You will also have to change the os.mkdir(dest) to os.makedirs(dest) in the code further down to ensure that any subdirectories skipped by earlier iterations get created when there's a need to copy files to a corresponding subbranch of the destination directory.

You could optimize things a bit by creating and saving a possibly empty iterator of matching files that have the extension, and then use it again later to to determine what files to copy:

from itertools import ifilter
from fnmatch import fnmatch

ext = '.mp3'
fnPattern = '*'+ext

for dirName, subdirList, fileList in os.walk(source_dir):

    # generate list of files in directory with desired extension
    matches = ifilter(lambda fname: fnmatch(fname, fnPattern), fileList)

    # skip subdirectory if it does not contain any files of interest
    if not matches:
        continue
    ...
    ... create destination directory with os.makedirs()
    ...
    #  copy each file to destination directory
    for fname in matches:
      ... copy file
share|improve this answer
    
But how do you know that it doesn't have any subdirectories with .mp3 in them? – mgilson Feb 15 '13 at 11:20
    
I tried altering my code so it looked for mp3s before it created directories, but that would fail if there was a folder that held no mp3s itself, but contained a subfolder that held mp3s. This looks like it would just skip a folder (and its subfolders?) if it does not contain mp3s? – dkehler Feb 15 '13 at 15:26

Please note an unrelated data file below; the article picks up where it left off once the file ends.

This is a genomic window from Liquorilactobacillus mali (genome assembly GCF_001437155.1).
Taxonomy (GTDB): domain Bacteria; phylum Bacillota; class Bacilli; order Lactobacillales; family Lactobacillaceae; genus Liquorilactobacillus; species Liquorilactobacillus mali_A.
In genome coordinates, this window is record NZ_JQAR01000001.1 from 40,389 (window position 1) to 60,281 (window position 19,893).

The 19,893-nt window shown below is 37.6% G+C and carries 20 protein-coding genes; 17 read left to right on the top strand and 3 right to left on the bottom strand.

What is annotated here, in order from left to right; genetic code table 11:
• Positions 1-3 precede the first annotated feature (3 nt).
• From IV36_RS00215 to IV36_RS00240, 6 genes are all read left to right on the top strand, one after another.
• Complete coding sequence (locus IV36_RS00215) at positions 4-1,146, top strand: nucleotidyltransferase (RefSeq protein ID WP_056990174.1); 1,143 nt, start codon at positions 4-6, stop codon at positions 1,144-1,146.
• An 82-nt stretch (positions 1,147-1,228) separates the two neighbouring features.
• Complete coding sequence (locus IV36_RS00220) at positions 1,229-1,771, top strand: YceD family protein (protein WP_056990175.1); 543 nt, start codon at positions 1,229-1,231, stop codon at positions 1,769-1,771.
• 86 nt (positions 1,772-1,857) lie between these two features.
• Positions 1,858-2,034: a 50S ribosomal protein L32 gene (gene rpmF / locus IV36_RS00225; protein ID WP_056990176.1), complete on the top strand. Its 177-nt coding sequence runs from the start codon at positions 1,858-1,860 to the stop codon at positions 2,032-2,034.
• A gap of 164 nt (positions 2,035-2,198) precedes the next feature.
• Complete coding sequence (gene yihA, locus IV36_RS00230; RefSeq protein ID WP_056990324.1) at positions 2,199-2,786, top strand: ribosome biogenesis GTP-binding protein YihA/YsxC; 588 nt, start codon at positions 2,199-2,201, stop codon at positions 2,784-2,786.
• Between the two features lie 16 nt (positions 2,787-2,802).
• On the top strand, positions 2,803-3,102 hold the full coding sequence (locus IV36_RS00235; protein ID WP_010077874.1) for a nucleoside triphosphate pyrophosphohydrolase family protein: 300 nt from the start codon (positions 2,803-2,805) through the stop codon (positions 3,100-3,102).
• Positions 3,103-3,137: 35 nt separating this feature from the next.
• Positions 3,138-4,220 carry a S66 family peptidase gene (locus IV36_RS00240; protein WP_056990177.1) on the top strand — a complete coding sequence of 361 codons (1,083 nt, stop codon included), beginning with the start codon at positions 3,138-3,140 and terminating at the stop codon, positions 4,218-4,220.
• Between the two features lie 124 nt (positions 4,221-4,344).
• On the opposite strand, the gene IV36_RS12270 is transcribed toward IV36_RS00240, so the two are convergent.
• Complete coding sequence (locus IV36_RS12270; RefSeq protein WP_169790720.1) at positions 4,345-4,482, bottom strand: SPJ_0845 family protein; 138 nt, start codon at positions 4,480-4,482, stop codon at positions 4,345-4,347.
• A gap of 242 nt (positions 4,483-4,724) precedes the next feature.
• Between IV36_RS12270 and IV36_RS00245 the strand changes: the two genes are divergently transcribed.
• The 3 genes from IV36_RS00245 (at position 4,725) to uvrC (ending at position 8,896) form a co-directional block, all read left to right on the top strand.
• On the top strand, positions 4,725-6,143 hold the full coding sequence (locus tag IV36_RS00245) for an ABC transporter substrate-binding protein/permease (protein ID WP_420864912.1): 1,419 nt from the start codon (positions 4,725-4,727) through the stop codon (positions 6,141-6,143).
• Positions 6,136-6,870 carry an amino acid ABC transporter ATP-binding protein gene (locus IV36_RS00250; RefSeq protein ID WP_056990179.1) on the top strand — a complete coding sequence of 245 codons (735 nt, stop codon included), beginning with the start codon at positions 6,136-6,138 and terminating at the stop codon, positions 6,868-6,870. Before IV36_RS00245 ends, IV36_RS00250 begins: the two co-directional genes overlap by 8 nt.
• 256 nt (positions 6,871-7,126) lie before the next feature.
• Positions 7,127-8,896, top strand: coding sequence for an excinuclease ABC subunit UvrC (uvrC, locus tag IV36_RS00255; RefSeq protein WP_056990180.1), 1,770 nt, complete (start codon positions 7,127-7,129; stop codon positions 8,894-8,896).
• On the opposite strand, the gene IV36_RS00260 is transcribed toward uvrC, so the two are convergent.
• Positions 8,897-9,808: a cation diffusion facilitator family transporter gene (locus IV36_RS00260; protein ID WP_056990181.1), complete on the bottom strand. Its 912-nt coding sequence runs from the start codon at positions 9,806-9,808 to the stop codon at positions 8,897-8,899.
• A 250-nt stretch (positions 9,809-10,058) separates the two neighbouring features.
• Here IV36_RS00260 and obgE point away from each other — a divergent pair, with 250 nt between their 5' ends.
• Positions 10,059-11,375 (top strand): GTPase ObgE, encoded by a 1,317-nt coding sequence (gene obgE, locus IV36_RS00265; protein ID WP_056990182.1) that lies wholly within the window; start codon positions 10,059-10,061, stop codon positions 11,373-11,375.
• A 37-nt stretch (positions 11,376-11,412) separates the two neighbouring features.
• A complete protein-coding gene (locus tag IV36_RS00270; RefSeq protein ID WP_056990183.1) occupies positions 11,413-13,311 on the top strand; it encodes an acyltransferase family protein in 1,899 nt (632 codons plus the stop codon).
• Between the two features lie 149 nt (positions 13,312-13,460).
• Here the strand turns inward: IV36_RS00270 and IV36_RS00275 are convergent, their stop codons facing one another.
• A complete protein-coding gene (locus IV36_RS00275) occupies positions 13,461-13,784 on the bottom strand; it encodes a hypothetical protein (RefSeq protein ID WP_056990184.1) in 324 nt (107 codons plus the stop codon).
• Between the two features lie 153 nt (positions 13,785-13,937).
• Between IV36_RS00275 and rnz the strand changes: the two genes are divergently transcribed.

@mgilson: os.walk yields each directory of the tree rooted at directory source_dir (including source_dir itself) regardless of whether any processing is done for each one in the for. This means that subdirectories of a directory in the tree will be processed even if the directory itself is skipped over by the if/continue. – martineau Feb 15 '13 at 17:13
    
@martineau -- Yeah, I get that. The problem is when you go to copy a file to a destination directory that doesn't exist. – mgilson Feb 15 '13 at 17:15
    
@mgilson: A simple way to handle that would be to apply os.makedirs() to each destination directory before copying any files into it -- which admittedly does require a little bit more to be changed in the OP's code. – martineau Feb 15 '13 at 17:22

I think I would create my own wrapper around copy for this sort of thing:

def fcopy(src,dest):
    """
    Copy file from source to dest.  dest can include an absolute or relative path
    If the path doesn't exist, it gets created
    """
    dest_dir = os.path.dirname(dest)
    try:
        os.makedirs(dest_dir)
    except os.error as e:
        pass #Assume it exists.  This could fail if you don't have permissions, etc...
    shutil.copy(src,dest)

Now you can just walk the tree calling this function on any .mp3 file.

share|improve this answer
    
I will take some time to read over this an understand how it works. It looks promising. Like I said, I am really new to programming and most concepts are new to me. thank you. – dkehler Feb 15 '13 at 5:10

Would shutils.copytree not do what you want in fewer lines?

share|improve this answer
    
using the ignore=... keyword seems elegant here, but couldn't OP still end up with a bunch of empty directories? – mgilson Feb 15 '13 at 3:28
    
As I understand it shutils.copytree would copy the entire folder structure. I only want a folder copied if it contains .mp3 files. – dkehler Feb 15 '13 at 5:00